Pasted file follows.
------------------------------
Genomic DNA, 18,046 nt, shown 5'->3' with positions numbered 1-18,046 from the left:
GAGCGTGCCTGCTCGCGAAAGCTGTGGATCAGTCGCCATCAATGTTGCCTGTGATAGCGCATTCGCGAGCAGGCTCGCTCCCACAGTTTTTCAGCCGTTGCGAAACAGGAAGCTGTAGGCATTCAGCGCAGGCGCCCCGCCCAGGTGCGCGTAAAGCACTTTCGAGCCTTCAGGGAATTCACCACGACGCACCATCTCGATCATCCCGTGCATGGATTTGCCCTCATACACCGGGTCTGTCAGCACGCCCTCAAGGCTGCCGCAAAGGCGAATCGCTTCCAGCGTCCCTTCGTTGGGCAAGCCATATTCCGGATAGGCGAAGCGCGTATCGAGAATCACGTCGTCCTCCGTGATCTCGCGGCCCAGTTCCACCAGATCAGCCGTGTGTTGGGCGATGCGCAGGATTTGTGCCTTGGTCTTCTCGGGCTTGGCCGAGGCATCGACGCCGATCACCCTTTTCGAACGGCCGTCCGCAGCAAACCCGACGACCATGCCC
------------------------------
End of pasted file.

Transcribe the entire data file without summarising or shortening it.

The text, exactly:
Genomic DNA, 18,046 nt, shown 5'->3' with positions numbered 1-18,046 from the left:
GAGCGTGCCTGCTCGCGAAAGCTGTGGATCAGTCGCCATCAATGTTGCCTGTGATAGCGCATTCGCGAGCAGGCTCGCTCCCACAGTTTTTCAGCCGTTGCGAAACAGGAAGCTGTAGGCATTCAGCGCAGGCGCCCCGCCCAGGTGCGCGTAAAGCACTTTCGAGCCTTCAGGGAATTCACCACGACGCACCATCTCGATCATCCCGTGCATGGATTTGCCCTCATACACCGGGTCTGTCAGCACGCCCTCAAGGCTGCCGCAAAGGCGAATCGCTTCCAGCGTCCCTTCGTTGGGCAAGCCATATTCCGGATAGGCGAAGCGCGTATCGAGAATCACGTCGTCCTCCGTGATCTCGCGGCCCAGTTCCACCAGATCAGCCGTGTGTTGGGCGATGCGCAGGATTTGTGCCTTGGTCTTCTCGGGCTTGGCCGAGGCATCGACGCCGATCACCCTTTTCGAACGGCCGTCCGCAGCAAACCCGACGACCATGCCC